Revisions and reoperations

Ab externo bleb revision was performed in four patients after postoperative month 3 (table 5). Two patients received bleb revision for elevated IOP at postoperative months 7.4 and 9.5, with the first patient subsequently receiving CPC at postoperative month 10.3. These two eyes had pressures of 15 mm Hg on three medications and one medication at last follow-up, respectively. One patient received CPC at 8 months postoperatively for elevated IOP. Goniosynechialysis was performed in one patient due to chronic history of PAS since having a trabeculectomy prior to microshunt implantation.

Table 5

Patients with postoperative revisions and reoperations


This interventional, retrospective, single-centre series reviewed surgical success rates, risk factors for failure and adverse events of implantation of an ab externo SIBS microshunt in refractory glaucoma, over a 1-year period. This subset of refractory eyes to at least one failed subconjunctival glaucoma surgery are challenging eyes to achieve success and have increased complication risks.2–6 Previous glaucoma surgery is a known risk factor for failure for further filtering procedures.3 5 20 21 Overall, there are few studies examining success rates of subconjunctival surgery, even less so with novel subconjunctival implants, in eyes with a previous failed filtering procedure as they are intrinsically at higher risk of failure and complications. Our main outcome, complete surgical success, was achieved in 61.0% of eyes, and qualified success was achieved in 79.7% of eyes.

The success rates seen in this study appear to be at or better than reported for tube shunt or trabeculectomy surgery results in these high-risk refractory eyes. The microshunt appears to have qualities both of trabeculectomy in terms of efficacy and of tube shunts with hypotony prevention and safety.

Refractory glaucomas are often managed with tube shunts as supported by the results of the TVT trial.4 5 In that study, eyes with previous cataract surgery and/or trabeculectomy were considered refractory and showed complete (IOP threshold 6–21 mmHg and 20% reduction of IOP with no medications) success rate of 34% in the tube group and 63% in the trabeculectomy group at 1 year (p<0.001); for qualified success (same IOP criteria with or without medication), success rates increased to 96% in the tube group and 87% in the trabeculectomy group.4 The TVT study had less stringent success IOP criteria (21 mmHg) versus this study (17 mmHg) and broader definition of refractory glaucoma, including a significant number of patients with previous cataract surgery. Nevertheless, the results were also stratified, with 0% of those having had previous trabeculectomy with MMC achieving complete success (46% qualified success) in the tube group and 29% achieving complete success in the trabeculectomy group (29% qualified success).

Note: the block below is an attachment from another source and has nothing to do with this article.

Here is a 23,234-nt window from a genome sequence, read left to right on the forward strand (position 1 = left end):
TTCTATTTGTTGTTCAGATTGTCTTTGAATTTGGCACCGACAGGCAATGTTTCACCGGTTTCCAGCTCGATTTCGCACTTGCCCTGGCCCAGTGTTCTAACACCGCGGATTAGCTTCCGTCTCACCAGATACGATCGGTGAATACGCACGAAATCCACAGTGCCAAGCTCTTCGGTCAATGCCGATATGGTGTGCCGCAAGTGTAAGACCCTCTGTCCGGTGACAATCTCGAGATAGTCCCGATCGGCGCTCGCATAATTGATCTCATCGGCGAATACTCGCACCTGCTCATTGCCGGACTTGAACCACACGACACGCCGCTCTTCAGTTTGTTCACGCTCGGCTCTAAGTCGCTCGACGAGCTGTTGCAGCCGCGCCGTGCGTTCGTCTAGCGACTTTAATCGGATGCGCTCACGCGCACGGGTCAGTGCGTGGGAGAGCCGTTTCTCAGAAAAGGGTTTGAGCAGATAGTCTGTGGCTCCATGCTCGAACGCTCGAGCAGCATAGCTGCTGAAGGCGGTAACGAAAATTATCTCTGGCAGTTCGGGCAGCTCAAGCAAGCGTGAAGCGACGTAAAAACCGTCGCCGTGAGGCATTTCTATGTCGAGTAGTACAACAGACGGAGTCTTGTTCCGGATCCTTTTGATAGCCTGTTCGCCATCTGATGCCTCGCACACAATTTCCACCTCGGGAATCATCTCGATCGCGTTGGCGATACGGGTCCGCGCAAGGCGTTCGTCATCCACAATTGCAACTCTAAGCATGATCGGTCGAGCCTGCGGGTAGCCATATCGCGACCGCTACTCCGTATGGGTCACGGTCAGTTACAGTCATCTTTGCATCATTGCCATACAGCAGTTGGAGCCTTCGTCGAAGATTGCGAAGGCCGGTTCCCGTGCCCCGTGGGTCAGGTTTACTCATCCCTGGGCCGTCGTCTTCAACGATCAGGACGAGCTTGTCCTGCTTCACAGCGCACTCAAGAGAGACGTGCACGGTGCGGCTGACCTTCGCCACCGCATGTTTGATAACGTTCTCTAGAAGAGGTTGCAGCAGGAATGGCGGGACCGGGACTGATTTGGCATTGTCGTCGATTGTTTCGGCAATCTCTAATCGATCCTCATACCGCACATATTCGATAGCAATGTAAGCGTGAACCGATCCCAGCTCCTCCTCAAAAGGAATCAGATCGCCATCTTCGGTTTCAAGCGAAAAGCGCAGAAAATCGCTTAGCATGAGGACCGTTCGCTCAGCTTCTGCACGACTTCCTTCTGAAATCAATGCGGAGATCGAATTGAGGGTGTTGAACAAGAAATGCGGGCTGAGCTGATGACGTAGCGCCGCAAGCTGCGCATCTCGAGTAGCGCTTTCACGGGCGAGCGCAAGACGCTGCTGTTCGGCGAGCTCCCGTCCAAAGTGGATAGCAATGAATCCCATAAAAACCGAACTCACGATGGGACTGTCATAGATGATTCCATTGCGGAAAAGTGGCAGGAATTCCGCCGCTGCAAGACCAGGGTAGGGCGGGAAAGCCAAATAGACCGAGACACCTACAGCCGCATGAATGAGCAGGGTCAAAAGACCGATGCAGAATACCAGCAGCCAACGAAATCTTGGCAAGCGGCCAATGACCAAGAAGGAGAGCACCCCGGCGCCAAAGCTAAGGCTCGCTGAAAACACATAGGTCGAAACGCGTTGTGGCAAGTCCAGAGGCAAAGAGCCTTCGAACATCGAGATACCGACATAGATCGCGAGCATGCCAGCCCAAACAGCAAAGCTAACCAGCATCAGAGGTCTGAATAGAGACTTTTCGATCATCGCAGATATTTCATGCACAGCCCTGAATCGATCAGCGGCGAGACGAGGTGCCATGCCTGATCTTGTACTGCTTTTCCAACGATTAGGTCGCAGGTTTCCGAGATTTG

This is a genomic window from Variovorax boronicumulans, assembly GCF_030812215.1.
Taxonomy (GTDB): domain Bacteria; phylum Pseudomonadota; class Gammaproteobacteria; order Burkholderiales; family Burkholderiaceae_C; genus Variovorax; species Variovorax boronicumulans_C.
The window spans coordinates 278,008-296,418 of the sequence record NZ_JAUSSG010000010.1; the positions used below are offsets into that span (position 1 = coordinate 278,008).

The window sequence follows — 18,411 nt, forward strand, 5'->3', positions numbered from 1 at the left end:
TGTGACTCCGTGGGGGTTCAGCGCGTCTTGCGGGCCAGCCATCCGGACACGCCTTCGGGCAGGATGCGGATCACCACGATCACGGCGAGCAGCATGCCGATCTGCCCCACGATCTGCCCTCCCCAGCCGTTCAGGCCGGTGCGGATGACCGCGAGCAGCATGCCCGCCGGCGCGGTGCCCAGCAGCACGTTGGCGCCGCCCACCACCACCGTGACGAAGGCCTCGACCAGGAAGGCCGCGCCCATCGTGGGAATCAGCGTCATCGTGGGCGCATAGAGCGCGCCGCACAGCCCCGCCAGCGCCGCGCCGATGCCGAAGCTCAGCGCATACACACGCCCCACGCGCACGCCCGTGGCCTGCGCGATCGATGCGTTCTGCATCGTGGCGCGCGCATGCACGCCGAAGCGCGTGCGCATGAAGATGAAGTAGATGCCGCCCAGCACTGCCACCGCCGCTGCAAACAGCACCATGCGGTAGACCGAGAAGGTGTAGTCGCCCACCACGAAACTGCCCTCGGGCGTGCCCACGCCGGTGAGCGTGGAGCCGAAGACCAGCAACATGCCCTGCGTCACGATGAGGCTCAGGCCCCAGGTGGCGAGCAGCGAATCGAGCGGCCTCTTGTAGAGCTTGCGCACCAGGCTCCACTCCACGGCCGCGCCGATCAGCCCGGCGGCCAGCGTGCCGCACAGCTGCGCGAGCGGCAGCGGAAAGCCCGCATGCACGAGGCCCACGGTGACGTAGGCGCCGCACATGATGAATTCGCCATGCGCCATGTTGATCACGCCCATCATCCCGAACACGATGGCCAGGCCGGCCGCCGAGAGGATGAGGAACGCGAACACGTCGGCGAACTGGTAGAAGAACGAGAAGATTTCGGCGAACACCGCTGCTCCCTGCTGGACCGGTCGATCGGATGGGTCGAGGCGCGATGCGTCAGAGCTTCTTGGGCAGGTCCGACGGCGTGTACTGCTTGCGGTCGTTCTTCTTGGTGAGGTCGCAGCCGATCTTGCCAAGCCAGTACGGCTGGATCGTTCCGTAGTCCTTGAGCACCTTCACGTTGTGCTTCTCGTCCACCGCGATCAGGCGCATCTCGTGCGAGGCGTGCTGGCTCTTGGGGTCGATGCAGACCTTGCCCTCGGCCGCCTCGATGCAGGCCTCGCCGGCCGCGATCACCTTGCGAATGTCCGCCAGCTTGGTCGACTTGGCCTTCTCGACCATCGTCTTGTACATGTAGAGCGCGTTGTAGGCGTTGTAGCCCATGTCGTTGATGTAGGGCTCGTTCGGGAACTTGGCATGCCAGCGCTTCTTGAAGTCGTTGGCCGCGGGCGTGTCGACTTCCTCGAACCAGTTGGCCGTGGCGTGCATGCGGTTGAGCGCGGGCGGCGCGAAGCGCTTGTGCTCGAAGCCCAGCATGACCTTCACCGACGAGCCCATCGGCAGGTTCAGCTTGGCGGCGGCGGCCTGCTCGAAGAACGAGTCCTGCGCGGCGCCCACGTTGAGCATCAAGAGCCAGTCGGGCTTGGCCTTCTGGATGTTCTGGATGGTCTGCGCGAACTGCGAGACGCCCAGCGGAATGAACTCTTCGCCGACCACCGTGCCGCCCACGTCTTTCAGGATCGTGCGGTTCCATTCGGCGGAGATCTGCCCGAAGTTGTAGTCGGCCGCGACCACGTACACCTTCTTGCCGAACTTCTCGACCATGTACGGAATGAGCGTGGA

In the Ahmed versus Baerveldt study, comparing the AGV (New World Medical) with a Baerveldt-350 implant (Abbott Medical Optics, Santa Ana, California, USA), 1-year outcomes for refractory glaucoma eyes defined as having previous medicinal, laser or surgical therapy (37% had previous incisional glaucoma surgery) or atypical glaucoma showed complete success (IOP threshold 5–18 mm Hg and 20% reduction of IOP with no medication) of 12% in the total cohort and qualified success (with or without medication) in 53%.6 The 5-year pooled analysis of the AVB study and Ahmed Baerveldt Comparison study of tube shunts yielded success rates of 51% and 63% for the Ahmed and Baerveldt groups, respectively, given success criteria of 6–18 mm Hg with 20% IOP reduction.17

The ab interno gel microstent has similar theoretical advantages to the ab externo SIBS microshunt and has also been used in refractory glaucoma.22 In a prospective, multicentre study, refractory glaucoma was defined as patients with a prior glaucoma procedure (only 63% had previous incisional glaucoma surgery) and/or uncontrolled IOP on maximally tolerated medical therapy. Of the 65 patients implanted, success rate was 76.3% (based on the imputation model) as defined by an IOP decrease of 20% from baseline on the same or fewer medications. Although the success criteria used in the Grover study are different from the one commonly used in the literature, the success rates are not as high as the ones obtained in this paper. Despite discrepancies in how refractory glaucoma is defined, as well as significant differences in baseline characteristics from study to study, the comparison with the current literature and different filtering procedures suggests that this study’s results achieve similar or better results compared with other standard-of-care options.

As with any filtering surgery and even more so in complex refractory eyes, many factors may influence the success or failure of the procedure. In our univariable models, right eye and mild-to-moderate disease were associated with higher failure rates, with mild-to-moderate disease maintaining a significant association on multivariable analysis. These are somewhat unexpected outcomes. The mild-to-moderate patient population would intuitively seem to be at lower risk of failure than the advanced disease patients. Yet, there are no studies to support that mild-to-moderate disease have worse outcomes compared with advanced disease eyes.